For fans of The Mandalorian , the music by Ludwig Goransson has undoubtedly been one of the highlights of the series. The composer, previously known for his work on Black Panther , uses organic instruments as a trademark of his style, something heavily present in Mando's theme.
Star Wars music has a long history, obviously beginning with the scores for the saga films by the Maestro himself, John Williams. Kevin Kiner, Michael Giacchino, and John Powell have each had the opportunity to contribute to the glossary of Star Wars themes in various works as well, but Goransson re-defined the music to fit the needs of The Mandalorian .
Jon Favreau has talked at length about wanting to try something different musically for his TV series. The gritty world of The Mandalorian required tech-oriented pieces, but the tribal nature of Mandalorians offered the opportunity to add Goransson's organic instruments into the fray. For those wondering how he did it, a new music video offers a look at the composer constructing the theme for the hit series...
An official music video starring Ludwig Goransson performing the theme for The Mandalorian has been released. The video, which incorporates several instruments used to construct the piece, as well as sets from the show, can be seen below:
Additionally, Vanity Fair interviewed Goransson about his process for creating the musical soundscape in The Mandalorian . The composer explained that many of the instruments heard in the main theme are played by himself:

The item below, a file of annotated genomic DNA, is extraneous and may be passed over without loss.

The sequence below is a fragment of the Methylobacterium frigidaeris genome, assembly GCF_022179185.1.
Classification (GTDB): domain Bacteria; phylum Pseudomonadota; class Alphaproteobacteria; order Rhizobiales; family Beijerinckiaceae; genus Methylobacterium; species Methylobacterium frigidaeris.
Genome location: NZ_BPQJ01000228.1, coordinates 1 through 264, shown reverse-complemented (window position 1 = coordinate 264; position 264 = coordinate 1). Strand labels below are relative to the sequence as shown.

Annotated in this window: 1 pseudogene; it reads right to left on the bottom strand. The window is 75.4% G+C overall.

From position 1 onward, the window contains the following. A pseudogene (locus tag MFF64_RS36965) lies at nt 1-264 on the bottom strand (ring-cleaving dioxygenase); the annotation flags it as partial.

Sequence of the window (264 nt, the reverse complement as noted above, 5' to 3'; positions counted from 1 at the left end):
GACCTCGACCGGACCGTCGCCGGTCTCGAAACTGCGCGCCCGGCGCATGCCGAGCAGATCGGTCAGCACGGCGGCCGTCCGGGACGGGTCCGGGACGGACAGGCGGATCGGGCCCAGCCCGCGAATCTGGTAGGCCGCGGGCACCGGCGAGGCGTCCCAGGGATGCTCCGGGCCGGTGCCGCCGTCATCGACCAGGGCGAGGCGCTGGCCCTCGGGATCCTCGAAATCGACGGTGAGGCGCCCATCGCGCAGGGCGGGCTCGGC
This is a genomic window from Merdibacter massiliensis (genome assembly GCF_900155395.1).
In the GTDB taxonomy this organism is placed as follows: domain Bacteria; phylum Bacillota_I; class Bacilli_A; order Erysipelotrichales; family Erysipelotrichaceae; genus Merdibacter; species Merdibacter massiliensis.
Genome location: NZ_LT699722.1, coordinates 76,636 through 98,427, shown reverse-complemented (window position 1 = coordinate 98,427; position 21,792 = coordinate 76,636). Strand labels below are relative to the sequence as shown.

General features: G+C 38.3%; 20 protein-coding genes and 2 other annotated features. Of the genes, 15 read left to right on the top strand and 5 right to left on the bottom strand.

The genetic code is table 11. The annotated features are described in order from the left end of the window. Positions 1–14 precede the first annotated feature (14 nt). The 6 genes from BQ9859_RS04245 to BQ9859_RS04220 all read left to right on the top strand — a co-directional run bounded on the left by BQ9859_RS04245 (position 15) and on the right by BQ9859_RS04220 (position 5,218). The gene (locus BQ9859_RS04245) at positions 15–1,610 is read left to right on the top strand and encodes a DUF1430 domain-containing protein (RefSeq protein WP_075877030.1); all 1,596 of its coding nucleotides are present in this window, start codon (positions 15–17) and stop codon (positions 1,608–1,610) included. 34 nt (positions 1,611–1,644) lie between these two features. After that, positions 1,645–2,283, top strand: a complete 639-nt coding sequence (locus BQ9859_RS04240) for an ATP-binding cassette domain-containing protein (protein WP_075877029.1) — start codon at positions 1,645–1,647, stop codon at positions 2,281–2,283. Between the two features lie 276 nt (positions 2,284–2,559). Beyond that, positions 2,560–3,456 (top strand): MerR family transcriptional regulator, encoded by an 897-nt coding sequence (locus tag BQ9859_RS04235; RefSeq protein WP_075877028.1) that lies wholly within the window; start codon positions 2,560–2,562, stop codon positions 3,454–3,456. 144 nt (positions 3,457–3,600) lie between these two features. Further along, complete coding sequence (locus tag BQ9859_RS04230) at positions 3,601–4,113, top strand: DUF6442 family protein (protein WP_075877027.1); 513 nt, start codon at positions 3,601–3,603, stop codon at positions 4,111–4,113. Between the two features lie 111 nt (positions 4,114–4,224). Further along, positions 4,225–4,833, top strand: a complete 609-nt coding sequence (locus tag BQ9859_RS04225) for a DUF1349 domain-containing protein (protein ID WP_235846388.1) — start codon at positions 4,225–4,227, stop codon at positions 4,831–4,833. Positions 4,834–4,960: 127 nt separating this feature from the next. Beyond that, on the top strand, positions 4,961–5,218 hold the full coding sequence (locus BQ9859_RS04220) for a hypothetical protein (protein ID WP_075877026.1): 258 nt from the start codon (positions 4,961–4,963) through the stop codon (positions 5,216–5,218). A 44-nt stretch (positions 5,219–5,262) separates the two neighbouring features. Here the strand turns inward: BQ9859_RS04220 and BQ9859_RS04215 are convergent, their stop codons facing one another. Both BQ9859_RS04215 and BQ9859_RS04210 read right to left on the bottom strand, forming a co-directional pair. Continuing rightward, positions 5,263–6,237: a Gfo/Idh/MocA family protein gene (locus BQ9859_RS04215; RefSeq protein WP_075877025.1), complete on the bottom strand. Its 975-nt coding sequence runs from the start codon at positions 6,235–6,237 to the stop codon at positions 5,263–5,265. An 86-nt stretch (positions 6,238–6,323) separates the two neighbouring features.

"Yeah, basically, except for the orchestral instruments that you hear halfway in."
Goransson's approach to writing the music? He wanted to feel like a kid:
"I just started recording myself. It felt like meditation. This was how I used to write music as a kid . I wanted to get back a little bit into that mentality, because I remember watching Star Wars for the first time as a kid. The music, especially, had such an impact on me ."
Because Din Djarin is a largely faceless character, the composer saw it as his job to portray the Mandalorian's emotions:
" I’m the facial expression. The music is the facial expression , telling how he feels going through this journey."
The primary instrument Goransson used was a recorder, which he felt strongly represented the Mandalorian and his story:
"Well, for me, it always resembled or made me think of a lone man’s journey ."
As always, none of this could be possible if not for the Maestro, whom Goransson worked diligently to pay tribute to while taking The Mandalorian's music in a new direction:
"Favreau and Dave Filoni, they were extremely encouraging of experimentation. They left the doors open…. I’m familiar with the Star Wars music, but I think for this show, in particular, I also wanted to pay homage to John Williams ."
WHAT THIS MEANS
Between the music video, the interview, and the Disney Gallery episode focusing on the series' music, it's clear that Ludwig Goransson has put a great deal of effort into crafting something that fits the world of The Mandalorian while still staying true to the roots of John Williams' Star Wars scores.
We're introduced to the recorder as a primary instrument for the first time in Star Wars, alongside a wide array of unique pianos, electric guitars, and synths, but an orchestra is still used in many parts of the show's main theme. Many of the action sequences are accompanied by music with a tech aspect, but Baby Yoda's theme is purely orchestral - all of which demonstrates Goransson's efforts to make things new and familiar.
George Lucas has said that the Star Wars movies could be viewed as silent films. Strip the music from any scene in the films, and the impact of the moment is immediately lost. John Williams' work breathed life into the already brilliant stories that Lucas created, and Goransson has now done the same for The Mandalorian . The music tells the unspoken aspects of the story, and with a tale as rich as The Mandalorian , Ludwig Goransson is heavily responsible for the way the show has resonated with audiences.